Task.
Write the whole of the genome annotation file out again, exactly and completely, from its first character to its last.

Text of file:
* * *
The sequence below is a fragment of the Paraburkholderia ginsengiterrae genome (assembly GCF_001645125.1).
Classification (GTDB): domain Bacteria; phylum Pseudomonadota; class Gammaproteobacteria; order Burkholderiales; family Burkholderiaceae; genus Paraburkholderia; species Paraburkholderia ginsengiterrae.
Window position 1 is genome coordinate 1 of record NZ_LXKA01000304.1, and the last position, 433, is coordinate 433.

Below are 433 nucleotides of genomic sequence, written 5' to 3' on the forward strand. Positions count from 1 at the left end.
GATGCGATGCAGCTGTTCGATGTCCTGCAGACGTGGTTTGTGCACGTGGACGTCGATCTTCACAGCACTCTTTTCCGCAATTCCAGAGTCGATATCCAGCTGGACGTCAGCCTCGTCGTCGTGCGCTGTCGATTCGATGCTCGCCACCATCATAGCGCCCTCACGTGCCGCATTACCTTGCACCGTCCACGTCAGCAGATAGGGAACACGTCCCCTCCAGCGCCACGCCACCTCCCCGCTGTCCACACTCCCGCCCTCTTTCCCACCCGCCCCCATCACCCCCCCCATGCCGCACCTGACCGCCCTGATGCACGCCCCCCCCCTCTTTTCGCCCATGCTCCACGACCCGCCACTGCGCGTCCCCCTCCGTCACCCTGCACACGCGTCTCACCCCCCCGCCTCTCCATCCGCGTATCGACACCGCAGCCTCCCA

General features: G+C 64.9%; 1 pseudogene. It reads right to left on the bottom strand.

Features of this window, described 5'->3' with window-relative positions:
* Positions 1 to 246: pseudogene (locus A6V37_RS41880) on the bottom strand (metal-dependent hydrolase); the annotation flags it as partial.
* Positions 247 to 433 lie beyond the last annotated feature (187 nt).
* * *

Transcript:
The sequence below is a fragment of the Paraburkholderia ginsengiterrae genome (assembly GCF_001645125.1).
Classification (GTDB): domain Bacteria; phylum Pseudomonadota; class Gammaproteobacteria; order Burkholderiales; family Burkholderiaceae; genus Paraburkholderia; species Paraburkholderia ginsengiterrae.
Window position 1 is genome coordinate 1 of record NZ_LXKA01000304.1, and the last position, 433, is coordinate 433.

Below are 433 nucleotides of genomic sequence, written 5' to 3' on the forward strand. Positions count from 1 at the left end.
GATGCGATGCAGCTGTTCGATGTCCTGCAGACGTGGTTTGTGCACGTGGACGTCGATCTTCACAGCACTCTTTTCCGCAATTCCAGAGTCGATATCCAGCTGGACGTCAGCCTCGTCGTCGTGCGCTGTCGATTCGATGCTCGCCACCATCATAGCGCCCTCACGTGCCGCATTACCTTGCACCGTCCACGTCAGCAGATAGGGAACACGTCCCCTCCAGCGCCACGCCACCTCCCCGCTGTCCACACTCCCGCCCTCTTTCCCACCCGCCCCCATCACCCCCCCCATGCCGCACCTGACCGCCCTGATGCACGCCCCCCCCCTCTTTTCGCCCATGCTCCACGACCCGCCACTGCGCGTCCCCCTCCGTCACCCTGCACACGCGTCTCACCCCCCCGCCTCTCCATCCGCGTATCGACACCGCAGCCTCCCA

General features: G+C 64.9%; 1 pseudogene. It reads right to left on the bottom strand.

Features of this window, described 5'->3' with window-relative positions:
* Positions 1 to 246: pseudogene (locus A6V37_RS41880) on the bottom strand (metal-dependent hydrolase); the annotation flags it as partial.
* Positions 247 to 433 lie beyond the last annotated feature (187 nt).